Nayef Hassan, the editor of Al Sharye newspaper, was assaulted on Saturday as he was leaving his house, according to the Yemen Journalist Syndicate. Image Credit: Supplied

Al Mukalla: In the latest series of attacks on Yemeni journalists inside Al Houthi-controlled territories, several unidentified men savagely beat a well-known journalist in the heart of Sana’a while another journalist managed to escape.

Nayef Hassan, the editor of Al Sharye newspaper, was assaulted on Saturday as he was leaving his house, according to Nabeel Al Osaidi, the head of the Training Committee at Yemen Journalist Syndicate, an NGO that advocates for journalists rights, told Gulf News on Sunday.

It was unclear why Hassan was targeted since he is not known to be a vocal critic of politicians in Yemen and his newspaper has halted printing since August last year.

“The attackers were waiting for Hassan outside his house. They first put a gun to his head and then proceeded to beat him with sticks and rocks,” said Al Osaidi, who was briefed about the incident.

Attacks on journalists critical of Iran-backed Al Houthi occupation of the country have been on the rise. However, it marked the first time that the perpetrators had chosen not to wear masks. “They appeared fearless as they know that no one would hold them accountable for the assault,” the syndicate said.

Hassan’s friends say that his condition is stable even as he is being treated for severe injuries to the mouth, hand and other parts of the body.

A photo posted on social media showed Hassan apparently sleeping with his hand swathed in bandages.

In the wake of the attack on Hassan, another journalist said that he had escaped a kidnapping bid by unknown men on Saturday as he was walking on the streets of Sana’a on Saturday.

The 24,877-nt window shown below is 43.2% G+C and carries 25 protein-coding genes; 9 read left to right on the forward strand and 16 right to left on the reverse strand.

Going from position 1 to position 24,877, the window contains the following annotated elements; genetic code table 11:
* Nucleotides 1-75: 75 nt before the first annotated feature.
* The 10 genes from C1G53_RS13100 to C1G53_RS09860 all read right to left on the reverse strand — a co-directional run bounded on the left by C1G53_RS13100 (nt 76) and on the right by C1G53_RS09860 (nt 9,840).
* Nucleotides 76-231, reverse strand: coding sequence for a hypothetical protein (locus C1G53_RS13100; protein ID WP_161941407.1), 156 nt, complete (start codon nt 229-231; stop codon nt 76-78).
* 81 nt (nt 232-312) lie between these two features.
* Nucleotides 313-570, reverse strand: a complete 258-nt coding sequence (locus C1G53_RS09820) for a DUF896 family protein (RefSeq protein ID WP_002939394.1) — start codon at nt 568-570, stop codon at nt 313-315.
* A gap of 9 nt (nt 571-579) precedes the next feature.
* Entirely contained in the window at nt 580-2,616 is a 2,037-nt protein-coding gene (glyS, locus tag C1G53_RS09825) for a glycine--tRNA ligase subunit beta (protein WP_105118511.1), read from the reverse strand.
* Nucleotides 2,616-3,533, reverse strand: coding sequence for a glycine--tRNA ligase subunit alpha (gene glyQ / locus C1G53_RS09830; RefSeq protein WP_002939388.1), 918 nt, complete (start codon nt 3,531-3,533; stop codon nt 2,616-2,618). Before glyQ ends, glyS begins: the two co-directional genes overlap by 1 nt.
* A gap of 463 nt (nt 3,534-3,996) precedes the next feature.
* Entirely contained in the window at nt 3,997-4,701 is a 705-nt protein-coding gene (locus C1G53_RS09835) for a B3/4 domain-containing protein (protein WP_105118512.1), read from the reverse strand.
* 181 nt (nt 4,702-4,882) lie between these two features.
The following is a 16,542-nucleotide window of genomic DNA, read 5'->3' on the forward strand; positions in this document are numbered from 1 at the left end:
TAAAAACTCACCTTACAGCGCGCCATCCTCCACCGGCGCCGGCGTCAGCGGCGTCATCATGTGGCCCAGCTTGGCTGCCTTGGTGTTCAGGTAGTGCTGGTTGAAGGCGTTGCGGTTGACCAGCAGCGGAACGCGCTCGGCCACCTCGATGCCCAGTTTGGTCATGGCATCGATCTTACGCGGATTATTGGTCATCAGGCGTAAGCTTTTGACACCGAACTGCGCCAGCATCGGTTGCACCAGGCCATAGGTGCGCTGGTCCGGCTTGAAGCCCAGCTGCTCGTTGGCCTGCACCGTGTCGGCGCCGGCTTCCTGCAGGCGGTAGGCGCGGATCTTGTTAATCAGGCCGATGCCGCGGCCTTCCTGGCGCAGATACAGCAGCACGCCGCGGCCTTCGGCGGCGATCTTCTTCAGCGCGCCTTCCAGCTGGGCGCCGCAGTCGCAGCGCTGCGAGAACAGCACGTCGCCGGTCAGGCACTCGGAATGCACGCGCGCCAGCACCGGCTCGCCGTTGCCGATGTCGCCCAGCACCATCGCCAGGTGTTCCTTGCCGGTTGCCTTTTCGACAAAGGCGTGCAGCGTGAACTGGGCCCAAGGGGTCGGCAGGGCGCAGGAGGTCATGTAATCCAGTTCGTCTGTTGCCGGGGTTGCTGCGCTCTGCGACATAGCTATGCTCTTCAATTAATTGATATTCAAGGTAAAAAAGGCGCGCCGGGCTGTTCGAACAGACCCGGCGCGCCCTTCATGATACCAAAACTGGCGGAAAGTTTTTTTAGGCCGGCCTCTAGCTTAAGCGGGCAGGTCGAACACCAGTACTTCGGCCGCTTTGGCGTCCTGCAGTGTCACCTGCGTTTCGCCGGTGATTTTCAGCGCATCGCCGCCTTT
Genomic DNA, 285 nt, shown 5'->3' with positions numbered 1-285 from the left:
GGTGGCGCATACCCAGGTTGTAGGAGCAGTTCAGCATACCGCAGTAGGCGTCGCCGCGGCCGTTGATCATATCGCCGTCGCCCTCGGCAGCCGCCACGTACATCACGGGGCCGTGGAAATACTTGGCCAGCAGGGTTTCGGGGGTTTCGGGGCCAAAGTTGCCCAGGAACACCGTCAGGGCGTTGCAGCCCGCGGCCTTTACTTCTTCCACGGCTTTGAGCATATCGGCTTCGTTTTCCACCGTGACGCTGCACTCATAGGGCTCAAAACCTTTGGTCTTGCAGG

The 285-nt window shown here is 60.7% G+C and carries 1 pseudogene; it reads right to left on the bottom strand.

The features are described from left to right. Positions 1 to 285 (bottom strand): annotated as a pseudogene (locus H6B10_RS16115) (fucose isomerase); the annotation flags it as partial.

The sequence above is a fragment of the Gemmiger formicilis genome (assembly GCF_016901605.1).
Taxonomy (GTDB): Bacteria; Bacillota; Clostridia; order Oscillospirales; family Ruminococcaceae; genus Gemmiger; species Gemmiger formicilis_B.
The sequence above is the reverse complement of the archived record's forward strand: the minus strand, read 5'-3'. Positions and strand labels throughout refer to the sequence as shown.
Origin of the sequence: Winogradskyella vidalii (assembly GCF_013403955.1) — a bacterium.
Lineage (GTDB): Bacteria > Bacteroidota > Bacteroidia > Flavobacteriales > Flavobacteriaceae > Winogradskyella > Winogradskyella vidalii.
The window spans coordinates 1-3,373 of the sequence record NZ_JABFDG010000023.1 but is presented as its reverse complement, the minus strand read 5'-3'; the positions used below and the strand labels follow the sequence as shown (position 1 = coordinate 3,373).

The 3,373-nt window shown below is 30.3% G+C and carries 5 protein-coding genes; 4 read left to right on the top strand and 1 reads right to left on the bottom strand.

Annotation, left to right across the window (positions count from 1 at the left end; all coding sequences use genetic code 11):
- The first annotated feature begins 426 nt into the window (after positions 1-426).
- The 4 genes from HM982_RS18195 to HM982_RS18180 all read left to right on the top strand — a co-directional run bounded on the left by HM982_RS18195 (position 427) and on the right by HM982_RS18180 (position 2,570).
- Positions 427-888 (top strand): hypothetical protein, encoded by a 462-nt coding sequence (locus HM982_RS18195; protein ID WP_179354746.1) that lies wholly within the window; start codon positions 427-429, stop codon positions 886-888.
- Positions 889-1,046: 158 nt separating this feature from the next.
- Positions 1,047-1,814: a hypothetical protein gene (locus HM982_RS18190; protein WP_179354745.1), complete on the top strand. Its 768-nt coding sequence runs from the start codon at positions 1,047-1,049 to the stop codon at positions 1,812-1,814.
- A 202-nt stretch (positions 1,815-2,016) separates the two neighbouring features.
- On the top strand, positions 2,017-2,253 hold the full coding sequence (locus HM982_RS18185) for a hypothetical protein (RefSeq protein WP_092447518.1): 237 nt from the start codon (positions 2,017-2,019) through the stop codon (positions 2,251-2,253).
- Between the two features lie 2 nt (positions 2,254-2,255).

Fatehi Abu Al Nasser, assistant managing editor of the socialist Al Thawri newspaper, said on his Facebook that the men approached him in an unregistered black car and asked him to get into or they “would break his leg”.

Al Nasser said he managed to run away and flag down a taxi that drove him away from the area.

No group has claimed responsibility for the attacks but, as with previous attacks, the syndicate believes that the Al Houthis are behind the attacks. Since taking over the capital in September 2014, they have launched a campaign against dissent.

“We hold the de facto rulers of the country [Al Houthis] responsibility for the attacks. They are in charge of security in the city and no one would dare to do such a thing unless by their direction,” Al Osaidi said.

In January, armed men brutally attacked Nabeel Soubye, a Yemeni journalist who had been critical of the Al Houthis in his satirical articles.

The syndicate says that freedom of expression is under serious threat with the Al Houthis storming opposition media outlets and rounding up journalists and activists.

Al Osaidi said that the recent hit and run attacks on journalists represent a shift in the militants’ tactics to intimidate journalists.

“Instead of abduction that would trigger strong condemnation, they [Al Houthis] beat and shoot a journalist and leave him in the street. They have closed all oppositions newspapers, blocked more than 70 news site, and cut salaries of dozens of journalists. They have detained 12 journalists and exposed them to psychological and physical torture,” he said.